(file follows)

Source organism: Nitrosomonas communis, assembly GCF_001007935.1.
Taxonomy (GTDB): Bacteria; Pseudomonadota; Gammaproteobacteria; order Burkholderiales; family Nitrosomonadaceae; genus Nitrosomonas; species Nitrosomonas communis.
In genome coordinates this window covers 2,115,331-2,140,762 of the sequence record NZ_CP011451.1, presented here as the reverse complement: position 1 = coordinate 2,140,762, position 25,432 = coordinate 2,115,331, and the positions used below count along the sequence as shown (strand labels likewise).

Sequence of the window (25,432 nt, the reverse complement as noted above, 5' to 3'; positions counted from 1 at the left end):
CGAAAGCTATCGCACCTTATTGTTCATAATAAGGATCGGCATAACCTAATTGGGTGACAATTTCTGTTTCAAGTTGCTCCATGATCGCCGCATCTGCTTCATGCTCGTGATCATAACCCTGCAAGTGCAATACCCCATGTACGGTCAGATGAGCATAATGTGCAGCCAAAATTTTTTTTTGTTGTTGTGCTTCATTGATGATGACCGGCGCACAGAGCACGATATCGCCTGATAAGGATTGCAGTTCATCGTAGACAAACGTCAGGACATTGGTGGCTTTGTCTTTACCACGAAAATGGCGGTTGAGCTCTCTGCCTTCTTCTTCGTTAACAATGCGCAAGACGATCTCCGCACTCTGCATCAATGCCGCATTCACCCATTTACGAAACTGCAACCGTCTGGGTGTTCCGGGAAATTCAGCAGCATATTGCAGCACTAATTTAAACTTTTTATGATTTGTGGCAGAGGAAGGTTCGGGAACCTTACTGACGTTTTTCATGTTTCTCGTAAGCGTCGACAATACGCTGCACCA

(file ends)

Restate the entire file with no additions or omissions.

Source organism: Nitrosomonas communis, assembly GCF_001007935.1.
Taxonomy (GTDB): Bacteria; Pseudomonadota; Gammaproteobacteria; order Burkholderiales; family Nitrosomonadaceae; genus Nitrosomonas; species Nitrosomonas communis.
In genome coordinates this window covers 2,115,331-2,140,762 of the sequence record NZ_CP011451.1, presented here as the reverse complement: position 1 = coordinate 2,140,762, position 25,432 = coordinate 2,115,331, and the positions used below count along the sequence as shown (strand labels likewise).

Sequence of the window (25,432 nt, the reverse complement as noted above, 5' to 3'; positions counted from 1 at the left end):
CGAAAGCTATCGCACCTTATTGTTCATAATAAGGATCGGCATAACCTAATTGGGTGACAATTTCTGTTTCAAGTTGCTCCATGATCGCCGCATCTGCTTCATGCTCGTGATCATAACCCTGCAAGTGCAATACCCCATGTACGGTCAGATGAGCATAATGTGCAGCCAAAATTTTTTTTTGTTGTTGTGCTTCATTGATGATGACCGGCGCACAGAGCACGATATCGCCTGATAAGGATTGCAGTTCATCGTAGACAAACGTCAGGACATTGGTGGCTTTGTCTTTACCACGAAAATGGCGGTTGAGCTCTCTGCCTTCTTCTTCGTTAACAATGCGCAAGACGATCTCCGCACTCTGCATCAATGCCGCATTCACCCATTTACGAAACTGCAACCGTCTGGGTGTTCCGGGAAATTCAGCAGCATATTGCAGCACTAATTTAAACTTTTTATGATTTGTGGCAGAGGAAGGTTCGGGAACCTTACTGACGTTTTTCATGTTTCTCGTAAGCGTCGACAATACGCTGCACCA